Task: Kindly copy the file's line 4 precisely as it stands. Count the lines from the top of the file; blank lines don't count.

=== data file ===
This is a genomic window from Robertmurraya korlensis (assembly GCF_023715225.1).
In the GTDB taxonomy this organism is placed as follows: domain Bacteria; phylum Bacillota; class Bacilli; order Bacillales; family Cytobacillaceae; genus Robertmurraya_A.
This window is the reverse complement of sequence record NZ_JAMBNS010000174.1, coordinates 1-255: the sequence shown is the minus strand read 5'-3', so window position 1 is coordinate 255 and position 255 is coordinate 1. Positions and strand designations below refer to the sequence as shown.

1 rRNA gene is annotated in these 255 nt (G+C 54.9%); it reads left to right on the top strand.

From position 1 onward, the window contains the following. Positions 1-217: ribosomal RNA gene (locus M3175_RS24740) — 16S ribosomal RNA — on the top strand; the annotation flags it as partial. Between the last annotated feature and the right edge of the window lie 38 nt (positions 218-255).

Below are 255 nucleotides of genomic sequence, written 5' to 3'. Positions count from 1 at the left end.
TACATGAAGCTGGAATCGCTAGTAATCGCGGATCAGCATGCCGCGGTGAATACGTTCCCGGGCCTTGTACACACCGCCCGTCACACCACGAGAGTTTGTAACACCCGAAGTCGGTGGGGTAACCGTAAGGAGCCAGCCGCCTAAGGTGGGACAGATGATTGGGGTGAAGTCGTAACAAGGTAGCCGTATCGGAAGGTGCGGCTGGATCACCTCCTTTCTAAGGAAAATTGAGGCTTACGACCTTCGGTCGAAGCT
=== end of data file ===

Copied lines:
1 rRNA gene is annotated in these 255 nt (G+C 54.9%); it reads left to right on the top strand.